All aviators face the possibility of an unplanned emergency landing and are supposed to keep options in mind. Captain Chesley "Sully" Sullenberger made the best of a very bad situation by gliding Flight 1549 to a landing in the Hudson River setting an example for all of us. Glider pilots have a special empathy for Sully and his passengers.
My personal standard is to keep at least two "known safe" landing sites within conservative glide range which, given the glide performance of sailplanes, isn't difficult. 99.9% of 'land-outs' are accomplished without damage to the glider or anything on the ground - although the pilots ego is another matter. Unlike airplanes, gliders land slowly and stop quickly so you don't need much landing room - a space the size of a football field will do nicely.
The following is a fictional story constructed from true elements of actual glider land outs.
You should have noticed a developing high overcast sooner. It has cut off solar heating that had been generating the thermals. You suddenly realize this flight will end soon and you are out of gliding range of a runway. (Been there, done that)
You can see many farm fields within easy glide range but which one is best? Farmers will cultivate any field they can and use rough land as pasture. Landing in a pasture with cows is bad because cows will trample gliders. Worse, you can't tell the difference between cows and bulls from above - landing with bulls is a VERY bad idea. Cultivated fields have been leveled, rocks removed and are generally smooth. Standing crops are a poor choice since they are likely to damage the glider and vice versa. Roads are too narrow and ALWAYS have adjacent obstacles like sign posts. The best bet is harrowed earth, stubble or freshly cut alfalfa.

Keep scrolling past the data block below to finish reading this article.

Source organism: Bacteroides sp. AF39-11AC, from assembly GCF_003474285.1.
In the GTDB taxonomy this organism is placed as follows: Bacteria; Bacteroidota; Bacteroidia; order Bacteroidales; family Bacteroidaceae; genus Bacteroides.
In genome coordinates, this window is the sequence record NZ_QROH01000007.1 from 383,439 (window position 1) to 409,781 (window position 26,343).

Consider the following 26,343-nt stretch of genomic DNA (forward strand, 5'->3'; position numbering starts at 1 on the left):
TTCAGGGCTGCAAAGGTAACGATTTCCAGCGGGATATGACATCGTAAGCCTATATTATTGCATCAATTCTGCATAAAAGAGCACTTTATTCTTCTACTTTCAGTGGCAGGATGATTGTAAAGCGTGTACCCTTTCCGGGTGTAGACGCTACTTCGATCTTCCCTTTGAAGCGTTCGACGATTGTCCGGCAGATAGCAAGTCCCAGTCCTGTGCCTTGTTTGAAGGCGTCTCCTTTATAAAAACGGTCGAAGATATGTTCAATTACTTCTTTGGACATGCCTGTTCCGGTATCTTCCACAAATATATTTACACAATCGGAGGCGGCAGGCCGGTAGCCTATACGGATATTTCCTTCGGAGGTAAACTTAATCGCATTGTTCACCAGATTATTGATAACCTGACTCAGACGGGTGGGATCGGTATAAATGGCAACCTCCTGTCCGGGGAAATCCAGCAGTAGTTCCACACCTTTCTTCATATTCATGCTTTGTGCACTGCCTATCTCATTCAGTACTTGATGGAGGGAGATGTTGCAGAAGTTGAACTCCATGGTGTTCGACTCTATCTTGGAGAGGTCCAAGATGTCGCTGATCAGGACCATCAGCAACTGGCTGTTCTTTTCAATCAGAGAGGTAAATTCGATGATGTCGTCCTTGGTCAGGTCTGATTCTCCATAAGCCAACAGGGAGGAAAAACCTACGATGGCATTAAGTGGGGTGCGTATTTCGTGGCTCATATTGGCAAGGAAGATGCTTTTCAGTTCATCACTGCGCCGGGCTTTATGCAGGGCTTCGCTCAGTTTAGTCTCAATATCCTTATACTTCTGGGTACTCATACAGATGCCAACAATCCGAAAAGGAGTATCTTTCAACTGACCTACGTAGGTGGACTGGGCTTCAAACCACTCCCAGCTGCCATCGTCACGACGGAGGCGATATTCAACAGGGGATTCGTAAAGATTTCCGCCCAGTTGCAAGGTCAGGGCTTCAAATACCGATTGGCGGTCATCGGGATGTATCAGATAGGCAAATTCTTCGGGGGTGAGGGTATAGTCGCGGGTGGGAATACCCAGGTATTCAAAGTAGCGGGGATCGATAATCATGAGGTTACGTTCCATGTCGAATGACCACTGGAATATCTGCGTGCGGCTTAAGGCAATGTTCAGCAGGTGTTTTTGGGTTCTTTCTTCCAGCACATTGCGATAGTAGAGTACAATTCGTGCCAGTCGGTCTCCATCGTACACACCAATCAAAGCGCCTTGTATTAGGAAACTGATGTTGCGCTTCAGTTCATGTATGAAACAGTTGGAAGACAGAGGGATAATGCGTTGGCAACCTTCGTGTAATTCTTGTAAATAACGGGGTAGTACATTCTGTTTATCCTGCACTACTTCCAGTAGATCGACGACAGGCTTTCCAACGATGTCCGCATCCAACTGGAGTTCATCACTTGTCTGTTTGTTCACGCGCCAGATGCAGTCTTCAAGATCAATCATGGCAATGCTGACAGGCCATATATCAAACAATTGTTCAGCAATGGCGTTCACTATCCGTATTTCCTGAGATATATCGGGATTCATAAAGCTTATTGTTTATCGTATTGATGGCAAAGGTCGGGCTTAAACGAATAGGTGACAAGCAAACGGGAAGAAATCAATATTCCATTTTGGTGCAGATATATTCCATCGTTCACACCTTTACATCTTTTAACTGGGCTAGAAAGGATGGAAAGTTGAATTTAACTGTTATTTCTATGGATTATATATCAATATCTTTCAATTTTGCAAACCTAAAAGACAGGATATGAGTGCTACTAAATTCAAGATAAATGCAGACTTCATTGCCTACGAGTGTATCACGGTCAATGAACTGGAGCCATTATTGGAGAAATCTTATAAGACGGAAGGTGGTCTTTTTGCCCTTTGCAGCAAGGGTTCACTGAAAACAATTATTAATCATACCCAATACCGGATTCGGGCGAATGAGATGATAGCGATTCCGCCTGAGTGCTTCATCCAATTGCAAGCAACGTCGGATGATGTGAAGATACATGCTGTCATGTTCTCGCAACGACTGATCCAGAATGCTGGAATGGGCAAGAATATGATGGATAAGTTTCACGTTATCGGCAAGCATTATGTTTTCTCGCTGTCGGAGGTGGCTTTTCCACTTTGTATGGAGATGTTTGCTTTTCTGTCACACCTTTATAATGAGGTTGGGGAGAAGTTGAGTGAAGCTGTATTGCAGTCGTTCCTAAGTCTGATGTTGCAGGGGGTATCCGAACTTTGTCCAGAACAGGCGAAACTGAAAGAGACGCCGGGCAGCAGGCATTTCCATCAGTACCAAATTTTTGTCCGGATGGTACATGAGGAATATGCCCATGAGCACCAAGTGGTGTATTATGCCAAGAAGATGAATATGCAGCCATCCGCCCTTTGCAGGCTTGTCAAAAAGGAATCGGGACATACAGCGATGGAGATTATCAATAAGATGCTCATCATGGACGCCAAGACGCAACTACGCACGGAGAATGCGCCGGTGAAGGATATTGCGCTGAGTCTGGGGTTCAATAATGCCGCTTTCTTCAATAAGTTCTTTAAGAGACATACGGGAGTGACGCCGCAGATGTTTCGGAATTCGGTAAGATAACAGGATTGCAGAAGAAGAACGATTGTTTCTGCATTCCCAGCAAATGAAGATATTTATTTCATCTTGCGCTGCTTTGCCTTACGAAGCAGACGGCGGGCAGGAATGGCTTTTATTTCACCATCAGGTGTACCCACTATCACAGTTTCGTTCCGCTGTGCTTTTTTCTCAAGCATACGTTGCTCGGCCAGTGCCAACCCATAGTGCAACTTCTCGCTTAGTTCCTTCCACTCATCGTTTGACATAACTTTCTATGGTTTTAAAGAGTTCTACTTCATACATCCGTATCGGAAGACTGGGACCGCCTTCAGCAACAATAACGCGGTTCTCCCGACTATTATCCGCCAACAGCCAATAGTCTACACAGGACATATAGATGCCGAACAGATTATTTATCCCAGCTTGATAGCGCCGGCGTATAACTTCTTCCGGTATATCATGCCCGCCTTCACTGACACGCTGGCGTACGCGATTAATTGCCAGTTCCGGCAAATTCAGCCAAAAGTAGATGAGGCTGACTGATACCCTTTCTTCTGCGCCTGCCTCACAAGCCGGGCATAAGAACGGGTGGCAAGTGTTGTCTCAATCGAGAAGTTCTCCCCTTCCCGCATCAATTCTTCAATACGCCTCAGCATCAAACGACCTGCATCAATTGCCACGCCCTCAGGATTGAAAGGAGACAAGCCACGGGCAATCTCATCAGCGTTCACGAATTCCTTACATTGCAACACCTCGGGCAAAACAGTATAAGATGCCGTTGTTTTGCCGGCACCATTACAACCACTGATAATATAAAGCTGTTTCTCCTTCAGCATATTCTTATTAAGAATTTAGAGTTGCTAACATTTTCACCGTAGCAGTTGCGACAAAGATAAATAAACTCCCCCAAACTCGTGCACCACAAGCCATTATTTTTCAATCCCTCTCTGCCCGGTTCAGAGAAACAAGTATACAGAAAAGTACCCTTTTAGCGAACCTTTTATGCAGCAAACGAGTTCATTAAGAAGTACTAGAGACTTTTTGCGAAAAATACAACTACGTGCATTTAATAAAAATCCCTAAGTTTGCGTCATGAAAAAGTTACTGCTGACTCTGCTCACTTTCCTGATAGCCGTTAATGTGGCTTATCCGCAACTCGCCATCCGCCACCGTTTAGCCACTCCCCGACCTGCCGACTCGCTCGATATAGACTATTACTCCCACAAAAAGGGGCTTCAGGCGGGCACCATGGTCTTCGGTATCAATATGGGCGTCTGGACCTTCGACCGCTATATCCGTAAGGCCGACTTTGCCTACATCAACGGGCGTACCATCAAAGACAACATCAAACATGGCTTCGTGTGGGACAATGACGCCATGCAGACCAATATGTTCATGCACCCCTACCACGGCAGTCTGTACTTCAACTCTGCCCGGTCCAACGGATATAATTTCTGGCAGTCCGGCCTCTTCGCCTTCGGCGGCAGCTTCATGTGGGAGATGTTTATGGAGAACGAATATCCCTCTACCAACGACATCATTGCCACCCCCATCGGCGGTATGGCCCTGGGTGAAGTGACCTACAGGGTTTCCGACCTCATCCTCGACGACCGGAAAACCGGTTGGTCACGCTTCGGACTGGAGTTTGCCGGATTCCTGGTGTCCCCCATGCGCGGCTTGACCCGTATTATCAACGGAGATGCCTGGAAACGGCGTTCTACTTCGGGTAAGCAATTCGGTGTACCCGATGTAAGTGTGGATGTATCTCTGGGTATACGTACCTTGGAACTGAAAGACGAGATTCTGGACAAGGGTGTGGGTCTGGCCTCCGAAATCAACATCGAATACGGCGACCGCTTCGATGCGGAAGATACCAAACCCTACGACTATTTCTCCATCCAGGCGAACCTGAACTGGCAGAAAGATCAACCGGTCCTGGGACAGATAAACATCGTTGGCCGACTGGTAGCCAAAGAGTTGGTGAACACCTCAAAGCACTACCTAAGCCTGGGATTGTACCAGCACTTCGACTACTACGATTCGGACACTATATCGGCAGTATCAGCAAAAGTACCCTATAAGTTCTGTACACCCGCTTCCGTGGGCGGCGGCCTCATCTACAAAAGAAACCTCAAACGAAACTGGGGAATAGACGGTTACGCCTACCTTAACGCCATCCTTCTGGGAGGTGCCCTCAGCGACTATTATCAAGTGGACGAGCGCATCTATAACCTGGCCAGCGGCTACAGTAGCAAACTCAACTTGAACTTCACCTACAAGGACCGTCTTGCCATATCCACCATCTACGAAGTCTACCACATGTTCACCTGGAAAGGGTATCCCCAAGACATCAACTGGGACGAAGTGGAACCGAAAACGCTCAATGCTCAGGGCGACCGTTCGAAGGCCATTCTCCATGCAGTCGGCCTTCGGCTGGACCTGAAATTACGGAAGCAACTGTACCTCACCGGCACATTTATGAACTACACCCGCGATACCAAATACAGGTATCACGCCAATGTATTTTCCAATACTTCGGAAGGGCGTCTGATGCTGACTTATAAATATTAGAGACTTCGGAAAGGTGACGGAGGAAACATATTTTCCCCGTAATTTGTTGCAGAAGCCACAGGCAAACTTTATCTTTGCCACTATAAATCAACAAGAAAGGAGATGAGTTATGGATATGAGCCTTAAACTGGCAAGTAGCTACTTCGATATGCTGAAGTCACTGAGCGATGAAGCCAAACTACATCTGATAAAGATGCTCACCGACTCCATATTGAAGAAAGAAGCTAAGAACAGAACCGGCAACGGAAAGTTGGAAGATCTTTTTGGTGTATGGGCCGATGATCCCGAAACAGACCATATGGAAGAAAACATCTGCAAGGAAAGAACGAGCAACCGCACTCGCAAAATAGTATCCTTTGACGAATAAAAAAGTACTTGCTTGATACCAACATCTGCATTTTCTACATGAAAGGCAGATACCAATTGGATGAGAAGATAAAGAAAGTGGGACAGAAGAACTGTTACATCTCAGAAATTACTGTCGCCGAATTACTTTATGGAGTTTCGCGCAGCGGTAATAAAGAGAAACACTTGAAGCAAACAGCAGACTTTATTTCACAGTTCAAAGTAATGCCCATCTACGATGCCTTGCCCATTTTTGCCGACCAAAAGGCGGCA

You spot a big stubble field and head for it. As you get closer, and lower, you look for fence posts and power poles with invisible wires between them but there's plenty of room and it looks like there is a gate with access to a dirt road. You can see the wind direction in riffles on a pond so you pick a landing pattern and fly it just like landing on a runway. Full spoilers and wheel brake stop the glider near the gate after rolling a short distance. You open the canopy and it's quiet - really quiet. Welcome to rural America.
In the day, you would have set out on foot to find a telephone. Today, you press the "Help" button on your Globalstar SPOT which sends a short text message via satellite to a fellow pilot's cell phone saying, "I've landed out at these GPS coordinates, please come get me." (If your situation is more serious, the 911 button will summon emergency services in addition to your friend.)
Upon receiving the message, your friend will be cracking up. It's YOU in a farmers field and not HIM. He Twitters your land-out location to the known universe for everybody's amusement. Your one-man crew has swelled to three since it's traditional for pilots being retrieved to buy beer and a steak dinner. Free beer ALWAYS gets you a retrieve crew. They get organized, hook up your glider's trailer and hit the road.
Somewhat less mirthful, you wait. After a while a pickup stops on the dirt road and the lady driver yells, "What happened, the wind quit? Yuk,yuk." Then, "I'll unlock the gate - lock it when you leave - see ya later at the Steak House, hee hee". As she drives off you're thinking, 'this gal seems suspiciously well informed'.
When your crew arrives, you put the glider in the trailer and head for the local Steak House, obediently locking the gate as you leave. The pickup gal is there with friends waiting to hear your adventure. You learn your field has been used as an emergency strip before and the pickup gal knows about Twitter AND free beer. Friends, new and old, beer and a great steak have you in a much better mood.
So, how do you get sailplanes INTO the air? Next time I'll write about how gliders are launched. You probably know about towing gilders with airplanes. How about 0-60MPH in 2.5 seconds and 0 to 2000 feet AGL in 40 seconds for only $10?
Glider Club of the Week: Soaring Society of Boulder http://soarboulder.org Their playground is the snowcapped peaks of the Continental Divide and beyond.